Siri is currently web/networked based so I song see Macs getting it unless all of the processing happen off-network on your device.

    Macs don't have the luxury of being constantly connected like the iPhone. That's also why the Maps app isn't for turn by turn. It's mainly to look up a route and then send it to your mobile device.
  • Reply 73 of 81
    vorsosvorsos Posts: 302member


    Do we all have to start saying "chrome" in place of "UI" now?


     


    It's a nice thorough piece, but the author seemed genuinely offended by the current search and status bars. Sitting there, mocking me with that gradient! Boo skeumorphism! Which moron coded exit signs that look like exit signs? And showing the current time and signal level is just fifteen wasted pixels.


     


    I know that minimalism is in right now, but when it comes to driving up to 80 MPH in heavy traffic, I actually prefer a bold UI that can be read quickly. Crazy, right?


     



    TBell View Post

    Apple's only real weakness in the US, seems to be its reliance on Yelp for POI data. Yelp is real slow updating stuff.


    Not to mention it's basically a protection racket, like the Better Business Bureau. Yelp gives small businesses fake one-star reviews that can't be removed without paying a fee.


     



    joseph_went_south View Post


    v5v View Post

    Shame they won't do me a damn bit of good since the information it supplies, or more accurately, DOESN'T supply, makes the entire app useless to me.




    Bullshit! I live in Kelowna, and travel in and around Vancouver on a regular basis (twice monthly). Apple maps works GREAT. You're talking out of your hat.


    Yep, it's impossible for a worldwide mapping database to have varying quality for different areas and POI. Apple Maps has consistent accuracy for every square mile on Earth. Just like AT&T's cell towers provide the same amount of signal everywhere.

  • Reply 74 of 81
    [SIZE=6][/SIZE] ;) I've seen ios 7. Nothing really fancy about it except the icons and some of the features. Hadn't played around on it though. Those who know someone who has a career in apple they can give you a download. I really was not impressed with ios 7..... Hopefully Apple will come up with something "WOW!" All the hints and leaks I've seen online about the new android phones.. Apple needs to step things up.:\
  • Reply 75 of 81
    tallest skiltallest skil Posts: 43,399member
    blackbook wrote: »
    Siri is currently web/networked based so I song see Macs getting it unless all of the processing happen off-network on your device.

    Uh... why, when all history points to the exact opposite?
    Macs don't have the luxury of being constantly connected like the iPhone. That's also why the Maps app isn't for turn by turn.

    So? Macs "aren't always connected": they still have Maps. And Safari. And every single other Internet option available. They don't have turn-by-turn because they don't have GPS chips. Maps is on every iDevice, even the "not always connected" Wi-Fi-only models. It's not turn-by-turn there.
  • Reply 76 of 81
    strobestrobe Posts: 369member
    Quote:
    Originally Posted by Dick Applebaum View Post



    I agree!



    Idealistically, I would think that the United Nations Organization should be the responsible body...



    Realistically, I think that the US Government (slightly less corrupt) is a better choice.




    Yea, because economy and customer satisfaction are what government bureaus are known for.

    Are you INSANE?!
  • Reply 77 of 81
    blackbookblackbook Posts: 1,361member
    Uh... why, when all history points to the exact opposite?
    So? Macs "aren't always connected": they still have Maps. And Safari. And every single other Internet option available. They don't have turn-by-turn because they don't have GPS chips. Maps is on every iDevice, even the "not always connected" Wi-Fi-only models. It's not turn-by-turn there.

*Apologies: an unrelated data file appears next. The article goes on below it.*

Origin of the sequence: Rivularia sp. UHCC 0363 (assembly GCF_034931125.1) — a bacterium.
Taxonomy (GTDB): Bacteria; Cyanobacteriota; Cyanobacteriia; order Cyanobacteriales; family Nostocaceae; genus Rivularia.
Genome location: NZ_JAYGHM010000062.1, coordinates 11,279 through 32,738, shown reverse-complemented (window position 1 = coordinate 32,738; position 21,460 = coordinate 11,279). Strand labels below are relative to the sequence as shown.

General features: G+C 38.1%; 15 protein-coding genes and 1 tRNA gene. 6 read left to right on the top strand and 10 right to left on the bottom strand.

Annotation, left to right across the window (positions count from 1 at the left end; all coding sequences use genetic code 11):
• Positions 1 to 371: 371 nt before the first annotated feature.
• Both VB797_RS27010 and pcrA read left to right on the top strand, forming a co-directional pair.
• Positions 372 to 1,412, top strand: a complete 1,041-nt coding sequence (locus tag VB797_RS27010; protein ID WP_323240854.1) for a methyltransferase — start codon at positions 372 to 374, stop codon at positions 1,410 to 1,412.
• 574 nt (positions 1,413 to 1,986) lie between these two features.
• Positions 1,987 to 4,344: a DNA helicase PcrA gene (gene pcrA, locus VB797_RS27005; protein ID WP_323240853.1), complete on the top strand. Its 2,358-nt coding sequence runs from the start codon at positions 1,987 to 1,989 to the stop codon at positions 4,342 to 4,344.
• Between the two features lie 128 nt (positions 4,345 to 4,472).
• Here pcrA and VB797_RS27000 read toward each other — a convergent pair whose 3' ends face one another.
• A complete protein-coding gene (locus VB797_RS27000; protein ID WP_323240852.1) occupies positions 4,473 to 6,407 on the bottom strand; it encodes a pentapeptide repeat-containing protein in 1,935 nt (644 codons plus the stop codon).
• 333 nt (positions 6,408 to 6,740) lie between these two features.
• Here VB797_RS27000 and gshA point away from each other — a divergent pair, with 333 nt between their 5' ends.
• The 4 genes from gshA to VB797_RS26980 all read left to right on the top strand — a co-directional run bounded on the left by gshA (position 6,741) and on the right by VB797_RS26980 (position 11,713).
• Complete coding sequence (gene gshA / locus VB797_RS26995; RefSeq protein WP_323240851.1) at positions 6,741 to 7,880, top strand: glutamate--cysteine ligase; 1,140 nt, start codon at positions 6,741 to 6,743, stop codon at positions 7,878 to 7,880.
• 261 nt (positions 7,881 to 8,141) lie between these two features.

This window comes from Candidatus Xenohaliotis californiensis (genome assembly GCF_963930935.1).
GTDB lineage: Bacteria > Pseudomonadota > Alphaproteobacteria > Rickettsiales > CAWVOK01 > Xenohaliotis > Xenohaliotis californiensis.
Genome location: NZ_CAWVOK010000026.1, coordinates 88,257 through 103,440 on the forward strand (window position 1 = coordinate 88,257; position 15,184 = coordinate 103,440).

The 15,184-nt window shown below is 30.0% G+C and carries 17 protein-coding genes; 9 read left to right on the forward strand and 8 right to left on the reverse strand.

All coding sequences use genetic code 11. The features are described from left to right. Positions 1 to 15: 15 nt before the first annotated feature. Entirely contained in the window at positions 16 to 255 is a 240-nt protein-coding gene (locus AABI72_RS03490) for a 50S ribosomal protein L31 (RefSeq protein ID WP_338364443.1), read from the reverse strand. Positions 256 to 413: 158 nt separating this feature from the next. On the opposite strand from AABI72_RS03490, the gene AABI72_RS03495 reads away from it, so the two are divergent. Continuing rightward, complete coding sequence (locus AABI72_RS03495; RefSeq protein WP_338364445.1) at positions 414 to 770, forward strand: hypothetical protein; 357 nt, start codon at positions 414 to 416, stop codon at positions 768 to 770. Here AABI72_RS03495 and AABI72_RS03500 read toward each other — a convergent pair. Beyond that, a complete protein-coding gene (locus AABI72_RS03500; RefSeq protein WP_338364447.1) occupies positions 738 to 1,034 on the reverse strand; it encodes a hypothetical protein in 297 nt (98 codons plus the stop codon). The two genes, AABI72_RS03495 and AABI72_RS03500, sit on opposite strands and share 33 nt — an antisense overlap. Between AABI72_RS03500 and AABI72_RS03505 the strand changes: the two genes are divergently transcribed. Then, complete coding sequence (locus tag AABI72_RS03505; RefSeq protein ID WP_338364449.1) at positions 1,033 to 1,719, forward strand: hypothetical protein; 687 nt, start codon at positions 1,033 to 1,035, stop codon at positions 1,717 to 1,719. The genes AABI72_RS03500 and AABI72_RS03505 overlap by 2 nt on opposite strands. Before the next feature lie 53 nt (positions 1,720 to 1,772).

You've partially proved some of my points. But here's a simple question:

    What's the point of Macs having Siri if Siri cant do basic task such as turn on Bluetooth when you're outside of a Wifi network?

    Having Siri on a Mac could ruin the "just works" experience. That's why I said Siri would need to be able to process basic task without being connected to the Internet if it were to be a quality feature on the Mac.
  • Reply 78 of 81
    tallest skiltallest skil Posts: 43,399member
    blackbook wrote: »
    What's the point of Macs having Siri if Siri cant do basic task such as turn on Bluetooth when you're outside of a Wifi network?

    Having Siri on a Mac could ruin the "just works" experience.

    And yet all iDevices have Siri. You don't have any points to prove; look at history, for heaven's sake. On-device processing isn't happening for years, and Apple doesn't care.
  • Reply 79 of 81
    d4njvrzfd4njvrzf Posts: 797member

    Quote:

    Originally Posted by Tallest Skil View Post





    And yet all iDevices have Siri. You don't have any points to prove; look at history, for heaven's sake. On-device processing isn't happening for years, and Apple doesn't care.


    It's more accurate to say that on-device voice processing isn't happening because Apple is choosing not to implement it. The technology already exists; see for example http://www.phonearena.com/news/Googles-Voice-Search-now-lets-3rd-party-apps-use-offline-voice-recognition-privacy-buffs-rejoice_id39884

  • Reply 80 of 81
    tallest skiltallest skil Posts: 43,399member
    d4njvrzf wrote: »
    It's more accurate to say that on-device voice processing isn't happening because Apple is choosing not to implement it. The technology already exists; see for example http://www.phonearena.com/news/Googles-Voice-Search-now-lets-3rd-party-apps-use-offline-voice-recognition-privacy-buffs-rejoice_id39884

    Yes, of course, but they're choosing not to implement it because of the performance. This is Apple, after all.

    It's faster for the user (and less of a drain on the battery of the device in question) to call out to a server than to process it on the iDevice itself. I'm certain Apple has done extensive testing on that. Until iDevices can be powerful enough to handle it on-device with the same quality as server-side, they won't.

    Macs probably don't have that performance discrepancy, but, then again, dictation is done server-side, too. Of course, that might be simply to help build the Siri phoneme and tone library.

    Also, we have to take into account that Apple probably wants it server-side for as long as they can manage, because as soon as you put the processing itself in the hands of users, they run the risk of their competitors stealing their tech. Again.